BOSTON (CBS) – When Haralee Weintraub was diagnosed with breast cancer, it was not only physically and emotionally devastating, it was also a financial hardship.
“It ended up costing us $20,000 out of pocket from co-pays and drugs,” she said.
There were times when Haralee even considered giving up medications because she couldn’t afford them.
WBZ-TV’s Diana Perez reports
“It was scary to have to think that. This one pill that might ease my nausea is over $50. How nauseous am I?” she said.
Now a growing number of local governments, doctors offices and non-profit agencies are offering co-pay cards to help people like Haralee.
“Co-pay cards are sort of a relatively new phenomenon. We’ve really seen an increase in pharmaceutical companies putting these out,” explained Elizabeth Messenger of Needymeds.org, a non-profit based in Gloucester.
These co-pay assistance cards cover nearly 300 medications and anyone with insurance can use them.
Simply bring the card into your local pharmacy and get a discount off your co-pay at the register.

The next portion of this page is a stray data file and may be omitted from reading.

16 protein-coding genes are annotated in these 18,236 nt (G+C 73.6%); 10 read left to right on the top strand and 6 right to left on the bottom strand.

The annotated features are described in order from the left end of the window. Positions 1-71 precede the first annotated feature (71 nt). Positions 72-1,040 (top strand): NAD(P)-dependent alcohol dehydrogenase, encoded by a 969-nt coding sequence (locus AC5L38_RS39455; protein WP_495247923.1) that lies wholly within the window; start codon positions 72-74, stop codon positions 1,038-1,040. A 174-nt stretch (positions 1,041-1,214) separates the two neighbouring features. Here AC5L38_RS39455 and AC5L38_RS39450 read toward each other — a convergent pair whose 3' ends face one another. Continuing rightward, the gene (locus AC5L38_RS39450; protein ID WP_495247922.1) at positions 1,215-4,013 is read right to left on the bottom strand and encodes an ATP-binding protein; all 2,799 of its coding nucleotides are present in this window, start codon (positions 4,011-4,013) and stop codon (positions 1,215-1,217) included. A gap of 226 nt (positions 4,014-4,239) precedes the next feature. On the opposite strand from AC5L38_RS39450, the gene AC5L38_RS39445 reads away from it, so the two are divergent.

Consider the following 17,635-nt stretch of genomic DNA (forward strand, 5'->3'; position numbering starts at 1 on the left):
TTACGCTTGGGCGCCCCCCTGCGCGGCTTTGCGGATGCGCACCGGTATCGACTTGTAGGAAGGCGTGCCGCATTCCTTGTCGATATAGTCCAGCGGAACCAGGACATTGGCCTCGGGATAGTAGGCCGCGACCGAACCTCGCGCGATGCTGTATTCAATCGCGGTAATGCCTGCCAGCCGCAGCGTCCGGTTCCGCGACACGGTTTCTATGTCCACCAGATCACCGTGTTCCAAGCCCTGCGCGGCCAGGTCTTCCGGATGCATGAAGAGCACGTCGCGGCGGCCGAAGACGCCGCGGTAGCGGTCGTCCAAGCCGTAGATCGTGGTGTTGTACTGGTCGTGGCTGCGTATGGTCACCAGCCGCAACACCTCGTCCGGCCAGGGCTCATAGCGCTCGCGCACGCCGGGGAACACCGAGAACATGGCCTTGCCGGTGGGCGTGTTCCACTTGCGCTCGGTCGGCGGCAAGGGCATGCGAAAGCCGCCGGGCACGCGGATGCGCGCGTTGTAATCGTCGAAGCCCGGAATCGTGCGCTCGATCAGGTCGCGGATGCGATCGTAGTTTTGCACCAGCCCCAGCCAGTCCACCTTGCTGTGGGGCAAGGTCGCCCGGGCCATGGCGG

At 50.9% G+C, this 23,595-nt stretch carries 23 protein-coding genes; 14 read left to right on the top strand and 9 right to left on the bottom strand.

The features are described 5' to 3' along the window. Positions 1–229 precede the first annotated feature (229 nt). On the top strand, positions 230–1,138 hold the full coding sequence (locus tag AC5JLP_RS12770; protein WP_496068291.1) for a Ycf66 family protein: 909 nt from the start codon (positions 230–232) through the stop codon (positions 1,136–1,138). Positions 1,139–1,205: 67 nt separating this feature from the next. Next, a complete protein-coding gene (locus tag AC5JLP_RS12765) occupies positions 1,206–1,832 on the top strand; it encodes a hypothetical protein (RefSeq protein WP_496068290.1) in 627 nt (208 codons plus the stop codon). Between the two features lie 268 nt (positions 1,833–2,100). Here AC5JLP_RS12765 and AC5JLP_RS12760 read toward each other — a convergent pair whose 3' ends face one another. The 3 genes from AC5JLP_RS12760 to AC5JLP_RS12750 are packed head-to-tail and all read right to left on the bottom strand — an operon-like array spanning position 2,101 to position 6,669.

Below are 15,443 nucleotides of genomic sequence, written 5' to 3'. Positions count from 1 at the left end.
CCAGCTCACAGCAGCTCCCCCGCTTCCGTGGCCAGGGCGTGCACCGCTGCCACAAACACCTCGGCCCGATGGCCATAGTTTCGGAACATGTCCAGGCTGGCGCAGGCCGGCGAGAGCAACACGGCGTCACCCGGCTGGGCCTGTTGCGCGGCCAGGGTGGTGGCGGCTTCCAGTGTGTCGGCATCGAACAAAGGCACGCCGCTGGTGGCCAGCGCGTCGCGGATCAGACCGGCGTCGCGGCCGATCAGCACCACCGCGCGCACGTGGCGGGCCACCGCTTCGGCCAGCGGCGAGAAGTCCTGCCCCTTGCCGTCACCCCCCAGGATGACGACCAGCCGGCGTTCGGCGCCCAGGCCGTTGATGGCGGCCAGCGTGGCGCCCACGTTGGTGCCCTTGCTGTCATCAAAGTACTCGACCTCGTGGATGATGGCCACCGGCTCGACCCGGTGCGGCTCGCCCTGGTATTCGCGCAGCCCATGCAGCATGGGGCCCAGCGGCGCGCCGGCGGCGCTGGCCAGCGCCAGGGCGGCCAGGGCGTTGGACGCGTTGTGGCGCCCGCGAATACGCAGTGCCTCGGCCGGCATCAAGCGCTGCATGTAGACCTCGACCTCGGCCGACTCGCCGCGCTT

Haralee saves $50 every time she fills her prescription for Lunesta.
“So, I’m saving $600 a year,” she said.
A recent study in the Journal of Oncology found the price of medicine is directly related to whether it is taken.
In fact, cancer patients with medication bills of more than $500 a month were four times as likely to abandon their prescriptions as those with prescriptions costing $100 a month.
If you’d like information on how to get a co-pay card, log onto Needymeds.org.
The organization has helped Gloucester residents save a quarter of a million dollars on prescription drug co-payments.
If your health care provider doesn’t offer the cards, you can try going directly to the drug manufacturer to ask for a co-pay discount.